Creativity involves having the capability to conceive something unique and original. It’s a mark of individuality – after all, no two people are exactly the same. In the modern workplace, we are focusing more and more on the individual, particularly with regards to learning. The modern learner wants to take increasing responsibility for their own learning, and by supporting a more autonomous approach, you grant them the creative freedom to explore and approach questions from their own angle.

This is why curation is a vital tool for allowing modern learners the freedom they need to create their own unique learning pathways without becoming overwhelmed by the sheer volume of resources available to them. Our Thinqi platform is the perfect example of how curation can help you to overcome this challenge of information overload. ‘Tagged’ articles, learner ratings and recommendations, as well as curated ‘Playlists’, provide a Smartie-trail for learners to explore the content most relevant and aligned with their learning goals. The result? Less time wasted sifting through resources and more time spent actively learning in unique and creative ways.

Employee being rewarded for creativity and running up to giant trophy encircled by awards

4. Reward Creativity

One way to alleviate the fear of speaking up and looking foolish is to reward and incentivise creativity. As mentioned earlier, not everybody in your workforce will feel confident expressing their ideas publicly for fear of being ridiculed.

Actively recognise great ideas and suggestions by offering praise or implementing an awards scheme. Not only does this provide a great incentive to contribute, but it also demonstrates how the organisation really values creative thinking. To put this into practice, you could propose that each employee thinks of a suggestion to improve a particular work process, then follow this up by thanking each employee for their contribution. This can then be reinforced with a reward and, most vitally, eventual implementation of the best contribution.

Feeling valued and seeing their views being acted upon can often be the greatest source of motivation for employees. In fact, a recent study by King’s College London and the Hebrew University of Jerusalem found that employees who felt they were being listened to were more likely to rate themselves as creative, be more prolific in their output in a creative task, and produce higher-quality work.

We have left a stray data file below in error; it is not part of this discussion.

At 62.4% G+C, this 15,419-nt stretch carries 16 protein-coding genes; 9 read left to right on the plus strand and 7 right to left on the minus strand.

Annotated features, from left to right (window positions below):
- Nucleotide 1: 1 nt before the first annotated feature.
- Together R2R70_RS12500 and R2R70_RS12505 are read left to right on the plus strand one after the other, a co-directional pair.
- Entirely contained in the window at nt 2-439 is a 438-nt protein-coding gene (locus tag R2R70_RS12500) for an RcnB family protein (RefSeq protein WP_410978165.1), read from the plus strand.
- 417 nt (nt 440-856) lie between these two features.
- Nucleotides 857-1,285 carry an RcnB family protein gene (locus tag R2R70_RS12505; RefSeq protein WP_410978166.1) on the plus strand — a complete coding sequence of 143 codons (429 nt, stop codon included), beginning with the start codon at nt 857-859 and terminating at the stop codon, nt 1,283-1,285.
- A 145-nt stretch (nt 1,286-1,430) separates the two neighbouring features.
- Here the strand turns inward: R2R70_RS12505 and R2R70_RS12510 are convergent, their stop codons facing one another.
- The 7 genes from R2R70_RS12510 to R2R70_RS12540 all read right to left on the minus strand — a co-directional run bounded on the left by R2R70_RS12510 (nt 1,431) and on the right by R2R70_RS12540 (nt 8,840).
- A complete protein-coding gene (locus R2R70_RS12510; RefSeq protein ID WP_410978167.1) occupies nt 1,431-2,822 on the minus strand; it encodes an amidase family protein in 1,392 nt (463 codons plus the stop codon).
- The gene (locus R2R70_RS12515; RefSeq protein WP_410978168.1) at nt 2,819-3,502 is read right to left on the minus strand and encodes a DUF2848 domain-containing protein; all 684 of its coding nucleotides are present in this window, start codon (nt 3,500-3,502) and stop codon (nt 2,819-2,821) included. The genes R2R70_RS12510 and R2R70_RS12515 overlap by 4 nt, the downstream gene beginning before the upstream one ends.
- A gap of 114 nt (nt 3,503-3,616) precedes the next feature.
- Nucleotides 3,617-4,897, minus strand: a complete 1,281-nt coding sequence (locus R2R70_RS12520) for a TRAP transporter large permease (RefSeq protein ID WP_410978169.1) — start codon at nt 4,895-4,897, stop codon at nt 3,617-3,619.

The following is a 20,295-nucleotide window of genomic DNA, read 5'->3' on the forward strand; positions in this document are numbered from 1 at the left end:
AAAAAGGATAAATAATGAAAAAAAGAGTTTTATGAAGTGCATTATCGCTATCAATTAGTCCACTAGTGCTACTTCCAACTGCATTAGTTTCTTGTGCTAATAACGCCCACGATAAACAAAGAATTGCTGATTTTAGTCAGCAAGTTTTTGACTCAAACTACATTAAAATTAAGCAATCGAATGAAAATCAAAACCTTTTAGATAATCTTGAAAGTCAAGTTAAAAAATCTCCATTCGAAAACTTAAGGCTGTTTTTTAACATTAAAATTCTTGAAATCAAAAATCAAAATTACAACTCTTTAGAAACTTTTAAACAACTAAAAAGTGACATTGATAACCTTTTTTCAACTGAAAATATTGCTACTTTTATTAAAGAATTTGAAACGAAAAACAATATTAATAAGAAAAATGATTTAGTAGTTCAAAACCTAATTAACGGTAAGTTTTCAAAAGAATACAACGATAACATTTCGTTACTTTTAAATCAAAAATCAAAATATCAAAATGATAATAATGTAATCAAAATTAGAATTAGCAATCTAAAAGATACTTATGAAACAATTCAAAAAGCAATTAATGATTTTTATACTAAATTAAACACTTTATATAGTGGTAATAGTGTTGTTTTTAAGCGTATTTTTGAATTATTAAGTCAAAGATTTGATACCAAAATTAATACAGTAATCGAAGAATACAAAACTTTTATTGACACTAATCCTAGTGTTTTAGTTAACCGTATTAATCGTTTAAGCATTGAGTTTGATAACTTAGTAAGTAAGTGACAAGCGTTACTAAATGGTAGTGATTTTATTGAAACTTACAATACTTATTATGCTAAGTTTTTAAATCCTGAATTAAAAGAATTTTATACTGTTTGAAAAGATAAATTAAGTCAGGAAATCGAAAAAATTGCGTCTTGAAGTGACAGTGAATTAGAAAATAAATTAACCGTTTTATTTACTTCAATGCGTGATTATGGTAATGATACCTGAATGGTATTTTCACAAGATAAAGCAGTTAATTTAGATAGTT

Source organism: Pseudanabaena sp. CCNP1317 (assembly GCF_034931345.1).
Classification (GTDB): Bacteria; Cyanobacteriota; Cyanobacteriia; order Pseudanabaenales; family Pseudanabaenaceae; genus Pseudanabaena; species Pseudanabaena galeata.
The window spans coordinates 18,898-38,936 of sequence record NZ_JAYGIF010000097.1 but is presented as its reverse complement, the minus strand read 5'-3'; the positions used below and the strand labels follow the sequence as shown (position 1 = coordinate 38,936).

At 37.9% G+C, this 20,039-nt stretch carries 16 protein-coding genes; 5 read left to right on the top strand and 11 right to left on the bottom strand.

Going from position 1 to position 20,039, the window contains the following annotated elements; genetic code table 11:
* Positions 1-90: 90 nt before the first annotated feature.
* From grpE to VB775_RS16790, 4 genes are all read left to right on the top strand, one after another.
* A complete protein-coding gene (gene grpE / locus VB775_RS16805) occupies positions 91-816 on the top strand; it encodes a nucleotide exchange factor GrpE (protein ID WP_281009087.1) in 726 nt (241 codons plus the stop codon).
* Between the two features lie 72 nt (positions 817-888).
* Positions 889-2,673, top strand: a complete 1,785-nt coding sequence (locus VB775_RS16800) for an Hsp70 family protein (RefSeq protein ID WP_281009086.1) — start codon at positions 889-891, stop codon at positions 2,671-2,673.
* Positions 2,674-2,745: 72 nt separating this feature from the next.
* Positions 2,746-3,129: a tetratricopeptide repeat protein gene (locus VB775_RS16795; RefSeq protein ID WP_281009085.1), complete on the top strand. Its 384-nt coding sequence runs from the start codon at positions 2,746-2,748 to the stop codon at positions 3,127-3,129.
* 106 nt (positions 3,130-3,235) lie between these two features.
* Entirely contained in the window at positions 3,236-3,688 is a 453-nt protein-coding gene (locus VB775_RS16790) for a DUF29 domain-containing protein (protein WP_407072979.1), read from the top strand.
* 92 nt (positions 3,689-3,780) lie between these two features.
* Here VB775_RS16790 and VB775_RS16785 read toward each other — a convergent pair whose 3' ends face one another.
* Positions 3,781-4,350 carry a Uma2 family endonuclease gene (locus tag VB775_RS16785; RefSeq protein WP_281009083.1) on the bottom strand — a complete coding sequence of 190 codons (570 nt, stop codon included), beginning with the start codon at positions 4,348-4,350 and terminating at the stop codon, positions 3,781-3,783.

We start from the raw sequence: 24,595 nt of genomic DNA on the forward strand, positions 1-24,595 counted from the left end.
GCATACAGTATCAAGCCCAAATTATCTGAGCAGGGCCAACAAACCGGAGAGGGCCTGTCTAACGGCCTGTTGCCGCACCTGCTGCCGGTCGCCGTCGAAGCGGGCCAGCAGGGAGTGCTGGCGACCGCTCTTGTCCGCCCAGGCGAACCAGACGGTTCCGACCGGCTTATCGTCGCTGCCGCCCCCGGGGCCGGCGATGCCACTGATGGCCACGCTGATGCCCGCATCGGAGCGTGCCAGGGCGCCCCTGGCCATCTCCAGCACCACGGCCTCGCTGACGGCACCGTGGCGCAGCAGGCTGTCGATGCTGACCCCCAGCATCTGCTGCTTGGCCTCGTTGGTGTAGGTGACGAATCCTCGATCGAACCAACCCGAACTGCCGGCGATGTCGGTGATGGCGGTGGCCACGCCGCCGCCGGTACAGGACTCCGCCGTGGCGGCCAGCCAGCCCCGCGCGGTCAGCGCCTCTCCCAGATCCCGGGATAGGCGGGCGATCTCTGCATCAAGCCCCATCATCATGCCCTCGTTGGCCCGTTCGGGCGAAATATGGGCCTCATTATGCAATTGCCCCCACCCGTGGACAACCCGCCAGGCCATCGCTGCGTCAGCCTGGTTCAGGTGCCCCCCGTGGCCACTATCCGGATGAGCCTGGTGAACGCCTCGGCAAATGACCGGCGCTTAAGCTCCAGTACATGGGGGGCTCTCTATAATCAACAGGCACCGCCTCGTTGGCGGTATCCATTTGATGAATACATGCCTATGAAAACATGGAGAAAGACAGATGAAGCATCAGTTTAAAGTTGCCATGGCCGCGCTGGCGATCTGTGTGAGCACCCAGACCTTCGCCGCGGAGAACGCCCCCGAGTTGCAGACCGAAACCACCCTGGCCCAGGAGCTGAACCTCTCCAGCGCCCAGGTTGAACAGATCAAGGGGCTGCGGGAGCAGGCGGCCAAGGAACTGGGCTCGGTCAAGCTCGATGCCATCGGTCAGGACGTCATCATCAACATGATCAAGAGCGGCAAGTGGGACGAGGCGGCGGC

Employees collaborating by putting blocks together to make a giant cube

5. Put Ideas into Action

If creativity is the thinking process, then innovation involves the actual implementation of original ideas and suggestions. Implementing the best suggestions is a great way to show that you take your employees’ ideas seriously.  

Perhaps one of the best examples of employee-driven innovation was the creation of Amazon Prime. Amazon’s internal website for employers has an online ideas box where employees are encouraged to submit suggestions for improvement. One employee, Charlie Ward, suggested offering free shipping to boost customer loyalty. Amazon saw potential in this idea, took it on board and incorporated the concept into its Amazon Prime membership program. Today, Amazon Prime has over 100 million paying members.

In Summary…

A creative team is one that draws on a diverse range of skills and strengths, encourages collaboration and healthy debate, understands failure as a key part of the learning process and, above all, treats individual ideas with respect. And done right, this will over time lead to an innovative organisation – one which not only values the creative process, but actively puts the best ideas into practice.

Developing a creative culture takes time, but when we examine the benefits it has for the organisation, it’s clear to see that it’s an investment worth making. Start small if needed – ten minutes here and there is all it takes to get the ball rolling.

After all, Rome wasn’t built – or envisioned – in a day.

If you’re looking for the right blend to encourage a more creative approach to learning in your organisation, we’ve got the tools and expertise to help you succeed. Request a demo to arrange to speak to one of our experts.

In the next post, we’ll be looking at some simple steps you can take and tools you can use to encourage creativity in your organisation. Keep an eye on our blog and social media channels to see when these insights are published:

Twitter: @CdsmThinqi



thinqi logo
Natalie Ann Holborow
Digital Content Specialist